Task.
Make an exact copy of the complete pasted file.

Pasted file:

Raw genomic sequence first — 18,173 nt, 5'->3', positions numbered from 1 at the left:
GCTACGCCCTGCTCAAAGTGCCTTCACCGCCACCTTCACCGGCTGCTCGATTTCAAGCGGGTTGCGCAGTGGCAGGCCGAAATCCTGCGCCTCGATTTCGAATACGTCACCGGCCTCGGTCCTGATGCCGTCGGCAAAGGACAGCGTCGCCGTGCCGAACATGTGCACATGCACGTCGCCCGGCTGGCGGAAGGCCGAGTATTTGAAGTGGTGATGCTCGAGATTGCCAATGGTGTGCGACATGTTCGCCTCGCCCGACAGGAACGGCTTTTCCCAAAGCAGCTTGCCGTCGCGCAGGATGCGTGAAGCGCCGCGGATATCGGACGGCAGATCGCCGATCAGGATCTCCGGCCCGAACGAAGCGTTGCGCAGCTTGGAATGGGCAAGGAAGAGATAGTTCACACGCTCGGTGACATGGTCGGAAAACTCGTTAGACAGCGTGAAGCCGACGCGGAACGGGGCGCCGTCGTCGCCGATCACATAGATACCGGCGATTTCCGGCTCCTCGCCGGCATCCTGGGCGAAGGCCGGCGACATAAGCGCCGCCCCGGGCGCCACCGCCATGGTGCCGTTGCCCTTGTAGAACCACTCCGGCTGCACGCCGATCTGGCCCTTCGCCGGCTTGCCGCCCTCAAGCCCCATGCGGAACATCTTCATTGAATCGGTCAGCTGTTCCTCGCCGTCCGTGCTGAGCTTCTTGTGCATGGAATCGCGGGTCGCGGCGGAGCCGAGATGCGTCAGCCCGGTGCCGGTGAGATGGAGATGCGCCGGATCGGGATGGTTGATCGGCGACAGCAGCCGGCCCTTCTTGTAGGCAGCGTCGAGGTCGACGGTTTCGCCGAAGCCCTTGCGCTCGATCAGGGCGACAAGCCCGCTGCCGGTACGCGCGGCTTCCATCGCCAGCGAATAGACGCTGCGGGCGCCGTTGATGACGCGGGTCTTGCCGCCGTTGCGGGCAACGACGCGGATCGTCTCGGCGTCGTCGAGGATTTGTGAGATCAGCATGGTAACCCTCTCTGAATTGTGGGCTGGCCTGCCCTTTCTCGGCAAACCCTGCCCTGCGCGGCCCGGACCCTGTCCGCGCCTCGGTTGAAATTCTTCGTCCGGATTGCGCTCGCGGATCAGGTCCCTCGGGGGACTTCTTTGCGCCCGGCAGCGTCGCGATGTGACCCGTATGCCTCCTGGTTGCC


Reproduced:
Raw genomic sequence first — 18,173 nt, 5'->3', positions numbered from 1 at the left:
GCTACGCCCTGCTCAAAGTGCCTTCACCGCCACCTTCACCGGCTGCTCGATTTCAAGCGGGTTGCGCAGTGGCAGGCCGAAATCCTGCGCCTCGATTTCGAATACGTCACCGGCCTCGGTCCTGATGCCGTCGGCAAAGGACAGCGTCGCCGTGCCGAACATGTGCACATGCACGTCGCCCGGCTGGCGGAAGGCCGAGTATTTGAAGTGGTGATGCTCGAGATTGCCAATGGTGTGCGACATGTTCGCCTCGCCCGACAGGAACGGCTTTTCCCAAAGCAGCTTGCCGTCGCGCAGGATGCGTGAAGCGCCGCGGATATCGGACGGCAGATCGCCGATCAGGATCTCCGGCCCGAACGAAGCGTTGCGCAGCTTGGAATGGGCAAGGAAGAGATAGTTCACACGCTCGGTGACATGGTCGGAAAACTCGTTAGACAGCGTGAAGCCGACGCGGAACGGGGCGCCGTCGTCGCCGATCACATAGATACCGGCGATTTCCGGCTCCTCGCCGGCATCCTGGGCGAAGGCCGGCGACATAAGCGCCGCCCCGGGCGCCACCGCCATGGTGCCGTTGCCCTTGTAGAACCACTCCGGCTGCACGCCGATCTGGCCCTTCGCCGGCTTGCCGCCCTCAAGCCCCATGCGGAACATCTTCATTGAATCGGTCAGCTGTTCCTCGCCGTCCGTGCTGAGCTTCTTGTGCATGGAATCGCGGGTCGCGGCGGAGCCGAGATGCGTCAGCCCGGTGCCGGTGAGATGGAGATGCGCCGGATCGGGATGGTTGATCGGCGACAGCAGCCGGCCCTTCTTGTAGGCAGCGTCGAGGTCGACGGTTTCGCCGAAGCCCTTGCGCTCGATCAGGGCGACAAGCCCGCTGCCGGTACGCGCGGCTTCCATCGCCAGCGAATAGACGCTGCGGGCGCCGTTGATGACGCGGGTCTTGCCGCCGTTGCGGGCAACGACGCGGATCGTCTCGGCGTCGTCGAGGATTTGTGAGATCAGCATGGTAACCCTCTCTGAATTGTGGGCTGGCCTGCCCTTTCTCGGCAAACCCTGCCCTGCGCGGCCCGGACCCTGTCCGCGCCTCGGTTGAAATTCTTCGTCCGGATTGCGCTCGCGGATCAGGTCCCTCGGGGGACTTCTTTGCGCCCGGCAGCGTCGCGATGTGACCCGTATGCCTCCTGGTTGCC